Jesus, Paul and the People of God: A Theological Dialogue with N. T. Wright, edited by Nicholas Perrin and Richard B. Hays (IVP Academic, 2011), 294 pages.
Jesus, Paul, and the People of God: A Theological Dialogue with N. T. Wright brings together the proceedings from the 2010 Wheaton Theology Conference, in which a group of scholars who also happen to be Wright’s friends were invited to deliver papers responding to some of the most important features of his work on Jesus and Paul. In distinction from other works responding to a biblical scholar, this book holds the unique features of 1) offering a theological response and 2) bringing the conversation to bear on the church, that is, the “people of God.”
The book is divided into two parts, the first on historical Jesus research and the second on Pauline studies. Each essay concludes with a brief response from Wright, and each of the two parts closes with a lengthier essay from Wright addressing broader issues on Jesus studies and Pauline studies, respectively, with particular attention paid to implications for the church.
In Part 1, Marianne Meye Thompson kicks things off with an essay that brings Wright’s Jesus and the Victory of God into conversation with the Gospel of John. She draws out some interesting points about how JVG actually makes some judgments about the identity and mission of Jesus that are very similar to the Gospel of John even though it largely ignores the Fourth Gospel. Thompson also addresses Wright’s understanding of Jesus in relation to the temple and the forgiveness of sins.
Next, Richard Hays’s essay addresses historical Jesus studies from the perspective of story and history. He outlines Wright’s methodology, notes theological gains and losses resulting from Wright’s critical-realist historicism, and concludes with two programmatic proposals for where we go from here.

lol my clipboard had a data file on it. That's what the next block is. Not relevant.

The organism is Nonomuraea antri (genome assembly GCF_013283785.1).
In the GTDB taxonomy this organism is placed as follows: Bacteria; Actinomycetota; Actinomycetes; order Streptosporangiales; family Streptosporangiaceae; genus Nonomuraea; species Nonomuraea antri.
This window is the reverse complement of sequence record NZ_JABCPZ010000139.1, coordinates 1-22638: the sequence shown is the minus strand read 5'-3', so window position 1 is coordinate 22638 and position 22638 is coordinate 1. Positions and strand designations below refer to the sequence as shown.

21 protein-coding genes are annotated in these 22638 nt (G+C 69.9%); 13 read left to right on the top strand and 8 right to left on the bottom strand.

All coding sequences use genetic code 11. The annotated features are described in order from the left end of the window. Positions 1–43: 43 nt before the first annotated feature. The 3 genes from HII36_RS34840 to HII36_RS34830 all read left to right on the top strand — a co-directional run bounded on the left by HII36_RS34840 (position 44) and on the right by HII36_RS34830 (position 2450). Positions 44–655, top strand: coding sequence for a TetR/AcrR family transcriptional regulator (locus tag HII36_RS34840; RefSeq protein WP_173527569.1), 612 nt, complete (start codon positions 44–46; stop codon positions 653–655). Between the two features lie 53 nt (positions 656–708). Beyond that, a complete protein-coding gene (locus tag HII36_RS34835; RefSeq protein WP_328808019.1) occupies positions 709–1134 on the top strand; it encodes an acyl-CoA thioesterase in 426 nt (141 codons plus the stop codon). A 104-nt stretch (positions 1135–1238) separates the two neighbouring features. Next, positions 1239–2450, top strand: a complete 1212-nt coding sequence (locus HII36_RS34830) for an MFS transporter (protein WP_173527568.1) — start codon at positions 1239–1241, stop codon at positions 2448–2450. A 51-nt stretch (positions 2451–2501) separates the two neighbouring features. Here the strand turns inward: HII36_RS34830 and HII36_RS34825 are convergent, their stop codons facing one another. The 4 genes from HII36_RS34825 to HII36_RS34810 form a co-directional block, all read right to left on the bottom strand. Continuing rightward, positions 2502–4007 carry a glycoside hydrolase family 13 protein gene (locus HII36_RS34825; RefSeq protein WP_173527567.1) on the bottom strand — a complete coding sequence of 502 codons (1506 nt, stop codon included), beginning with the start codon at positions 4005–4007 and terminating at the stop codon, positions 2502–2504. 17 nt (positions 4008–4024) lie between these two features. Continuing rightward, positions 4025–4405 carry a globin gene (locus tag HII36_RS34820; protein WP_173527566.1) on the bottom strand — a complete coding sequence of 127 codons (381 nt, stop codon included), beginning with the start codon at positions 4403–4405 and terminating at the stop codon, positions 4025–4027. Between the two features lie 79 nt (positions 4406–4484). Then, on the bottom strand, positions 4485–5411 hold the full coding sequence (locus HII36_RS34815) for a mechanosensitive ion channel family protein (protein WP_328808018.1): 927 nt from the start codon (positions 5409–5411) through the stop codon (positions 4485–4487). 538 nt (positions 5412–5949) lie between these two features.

In the third essay, Silvia C. Keesmaat and Brian J, Walsh address the “so what” of Wright’s work and focus specifically on the issue of economic justice. The authors mainly critique Wright for not discussing texts that address justice and righteousness, and for downplaying themes of economic justice. They also address the very practical question of what Christians should do with their money and how to invest without participating in systems that perpetuate economic injustice.Here's how N. T. Wright's friends and peers critique his theology @ivpacademic Click To Tweet
Finally, Nicholas Perrin offers an essay exploring eschatology and kingdom ethics and contends that Wright’s identification of the destruction of the temple with the end of exile, and making the imminent disaster a fundamental basis for Jesus’s kingdom ethics, provides a plausible explanation for Jesus’s social ethic but not his personal ethic (107-108). At almost twice the length of the other essays, Wright’s detailed concluding essay does respond to some of the critiques from the first four essays, but also offers a broad picture of where historical Jesus studies came from and where some of the big problems lie.